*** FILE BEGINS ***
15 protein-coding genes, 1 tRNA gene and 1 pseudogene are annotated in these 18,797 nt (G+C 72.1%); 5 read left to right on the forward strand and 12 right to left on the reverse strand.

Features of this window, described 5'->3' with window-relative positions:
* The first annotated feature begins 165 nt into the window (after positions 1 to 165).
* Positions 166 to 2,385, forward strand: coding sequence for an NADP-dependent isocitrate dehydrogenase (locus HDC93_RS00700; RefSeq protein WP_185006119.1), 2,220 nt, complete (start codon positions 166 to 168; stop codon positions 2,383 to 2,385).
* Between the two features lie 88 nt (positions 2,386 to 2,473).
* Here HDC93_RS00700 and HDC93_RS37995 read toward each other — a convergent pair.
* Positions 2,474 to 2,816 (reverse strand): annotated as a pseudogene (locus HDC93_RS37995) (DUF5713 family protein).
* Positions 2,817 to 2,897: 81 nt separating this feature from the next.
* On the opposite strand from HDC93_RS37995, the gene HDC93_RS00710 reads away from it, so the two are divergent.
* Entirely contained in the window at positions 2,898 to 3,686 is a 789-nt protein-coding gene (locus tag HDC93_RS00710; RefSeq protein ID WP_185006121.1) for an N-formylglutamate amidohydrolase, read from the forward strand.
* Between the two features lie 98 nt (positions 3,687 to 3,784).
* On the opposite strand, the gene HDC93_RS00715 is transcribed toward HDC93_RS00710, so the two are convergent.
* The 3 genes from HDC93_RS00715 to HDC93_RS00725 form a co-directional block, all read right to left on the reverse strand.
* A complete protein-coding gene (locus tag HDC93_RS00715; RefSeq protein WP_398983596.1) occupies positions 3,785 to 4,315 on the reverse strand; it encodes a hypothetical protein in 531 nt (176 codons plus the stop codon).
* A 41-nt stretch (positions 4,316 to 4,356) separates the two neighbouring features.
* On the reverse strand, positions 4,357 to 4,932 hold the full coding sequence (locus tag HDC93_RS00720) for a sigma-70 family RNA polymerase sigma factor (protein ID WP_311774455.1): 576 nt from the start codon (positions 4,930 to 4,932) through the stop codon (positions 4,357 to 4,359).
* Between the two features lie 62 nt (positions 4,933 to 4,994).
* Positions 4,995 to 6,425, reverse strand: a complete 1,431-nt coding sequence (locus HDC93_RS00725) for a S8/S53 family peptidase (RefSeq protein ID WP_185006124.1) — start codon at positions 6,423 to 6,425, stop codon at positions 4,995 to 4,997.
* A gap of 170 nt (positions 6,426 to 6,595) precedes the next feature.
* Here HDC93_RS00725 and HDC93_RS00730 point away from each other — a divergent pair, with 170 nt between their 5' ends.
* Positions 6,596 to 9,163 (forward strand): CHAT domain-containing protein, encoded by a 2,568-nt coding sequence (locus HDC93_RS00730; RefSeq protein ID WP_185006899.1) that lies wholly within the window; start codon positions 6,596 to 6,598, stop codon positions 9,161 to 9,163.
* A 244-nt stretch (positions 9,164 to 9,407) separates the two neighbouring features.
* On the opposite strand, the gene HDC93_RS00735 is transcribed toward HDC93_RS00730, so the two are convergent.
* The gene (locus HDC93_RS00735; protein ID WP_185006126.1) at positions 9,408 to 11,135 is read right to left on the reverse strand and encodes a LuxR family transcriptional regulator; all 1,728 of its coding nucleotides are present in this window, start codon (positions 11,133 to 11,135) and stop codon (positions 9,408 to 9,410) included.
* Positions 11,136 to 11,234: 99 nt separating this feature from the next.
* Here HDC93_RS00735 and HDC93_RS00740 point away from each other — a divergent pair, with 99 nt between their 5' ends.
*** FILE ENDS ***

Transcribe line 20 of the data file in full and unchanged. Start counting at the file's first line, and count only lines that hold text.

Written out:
* Here HDC93_RS00725 and HDC93_RS00730 point away from each other — a divergent pair, with 170 nt between their 5' ends.